Thursday, May 23, 2024

Q&A with Reginald L. Reed Jr.




Reginald L. Reed Jr. is the author of the new memoir The Day My Mother Never Came Home. He works in the pharmaceutical industry, and he lives in San Antonio, Texas.


Q: Why did you decide to write this memoir?


A: I decided to write this memoir as a way to process and make sense of my experiences growing up, particularly in the aftermath of my mother's murder and my relationship with my father. I also wanted to share my side of the story before the media took full control without knowing the in-depth details.


It was a cathartic journey of self-reflection, healing, and understanding, and I wanted to share my story to shed light on important issues such as forgiveness, resilience, and navigating trauma.

Q: How was the book’s title chosen, and what does it signify for you?


A: The book's title was chosen to encapsulate the essence of my journey—from darkness and tragedy to resilience and growth. It signifies the transformative power of overcoming adversity and finding strength in vulnerability.


Q: How did you conduct your research for the book, and what did you learn that especially surprised you?


A: I conducted research for the book through a combination of personal reflection, interviews with family members and experts, and gathering archival documents and evidence related to my mother's case.


One surprising aspect was uncovering details and perspectives that I hadn't fully understood or appreciated before, leading to deeper insights into my own experiences and the complexities surrounding them.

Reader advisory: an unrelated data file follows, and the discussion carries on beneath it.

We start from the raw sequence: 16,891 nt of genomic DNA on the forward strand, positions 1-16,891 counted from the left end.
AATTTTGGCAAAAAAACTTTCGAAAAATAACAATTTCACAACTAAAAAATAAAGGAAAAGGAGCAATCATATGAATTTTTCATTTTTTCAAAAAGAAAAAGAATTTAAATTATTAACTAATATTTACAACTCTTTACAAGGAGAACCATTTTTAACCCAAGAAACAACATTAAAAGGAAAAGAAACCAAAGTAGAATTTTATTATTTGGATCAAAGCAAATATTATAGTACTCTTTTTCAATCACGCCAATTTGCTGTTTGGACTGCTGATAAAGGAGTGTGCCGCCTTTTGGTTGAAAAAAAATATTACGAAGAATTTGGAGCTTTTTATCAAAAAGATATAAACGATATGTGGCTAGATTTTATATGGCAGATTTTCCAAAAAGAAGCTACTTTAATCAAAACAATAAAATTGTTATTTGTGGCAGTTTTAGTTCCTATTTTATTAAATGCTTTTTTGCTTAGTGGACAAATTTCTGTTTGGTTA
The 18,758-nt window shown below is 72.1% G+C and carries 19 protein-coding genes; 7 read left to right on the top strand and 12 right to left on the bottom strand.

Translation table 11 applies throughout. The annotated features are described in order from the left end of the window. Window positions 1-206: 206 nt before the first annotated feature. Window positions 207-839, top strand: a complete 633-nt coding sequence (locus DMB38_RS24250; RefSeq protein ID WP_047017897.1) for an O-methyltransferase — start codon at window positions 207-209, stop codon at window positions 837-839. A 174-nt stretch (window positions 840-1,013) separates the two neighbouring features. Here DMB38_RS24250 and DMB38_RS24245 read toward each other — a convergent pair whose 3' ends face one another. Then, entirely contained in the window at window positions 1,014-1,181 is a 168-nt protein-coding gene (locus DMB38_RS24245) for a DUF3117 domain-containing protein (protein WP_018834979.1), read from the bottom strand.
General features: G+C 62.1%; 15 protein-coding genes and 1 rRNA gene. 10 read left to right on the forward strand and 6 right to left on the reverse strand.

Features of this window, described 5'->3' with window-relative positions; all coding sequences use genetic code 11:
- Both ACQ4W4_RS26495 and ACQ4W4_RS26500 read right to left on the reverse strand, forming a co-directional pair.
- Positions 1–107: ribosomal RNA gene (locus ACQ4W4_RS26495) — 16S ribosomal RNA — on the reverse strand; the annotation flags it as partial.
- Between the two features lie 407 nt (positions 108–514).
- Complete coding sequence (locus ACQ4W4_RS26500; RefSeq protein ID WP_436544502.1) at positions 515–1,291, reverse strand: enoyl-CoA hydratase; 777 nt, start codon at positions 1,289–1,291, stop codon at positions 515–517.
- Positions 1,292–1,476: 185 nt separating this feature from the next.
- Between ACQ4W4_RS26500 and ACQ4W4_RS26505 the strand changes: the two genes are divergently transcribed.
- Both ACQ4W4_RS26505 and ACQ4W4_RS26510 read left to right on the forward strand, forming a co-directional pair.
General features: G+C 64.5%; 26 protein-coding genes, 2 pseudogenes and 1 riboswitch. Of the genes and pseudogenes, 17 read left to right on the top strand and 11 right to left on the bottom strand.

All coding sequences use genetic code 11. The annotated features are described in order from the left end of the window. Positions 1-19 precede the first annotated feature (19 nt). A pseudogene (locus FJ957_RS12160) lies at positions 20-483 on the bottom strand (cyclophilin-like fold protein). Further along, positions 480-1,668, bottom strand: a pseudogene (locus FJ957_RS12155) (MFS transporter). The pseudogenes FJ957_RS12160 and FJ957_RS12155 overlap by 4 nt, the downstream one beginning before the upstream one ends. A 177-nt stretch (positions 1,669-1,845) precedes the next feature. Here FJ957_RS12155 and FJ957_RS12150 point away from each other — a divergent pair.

Q: What impact did it have on you to write the book, and what do you hope readers take away from it?


A: Writing the book had a profound impact on me, both emotionally and intellectually. It allowed me to confront difficult truths, explore layers of my identity and relationships, and ultimately find a sense of closure and purpose.


I hope readers will take away a message of resilience, empathy, and the power of storytelling to inspire healing and positive change in their own lives.


Q: What are you working on now?


A: Currently, I am working on expanding my advocacy work and engaging in conversations about mental health, trauma, and resilience. I am also exploring the possibility of new writing projects that delve into themes of identity, belonging, and the pursuit of truth and justice.


Q: Anything else we should know?


A: One important aspect to note is the ongoing need for dialogue and support for individuals and families affected by trauma and loss. By sharing our stories and supporting one another, we can create a more empathetic and understanding society that values healing, resilience, and second chances.


--Interview with Deborah Kalb

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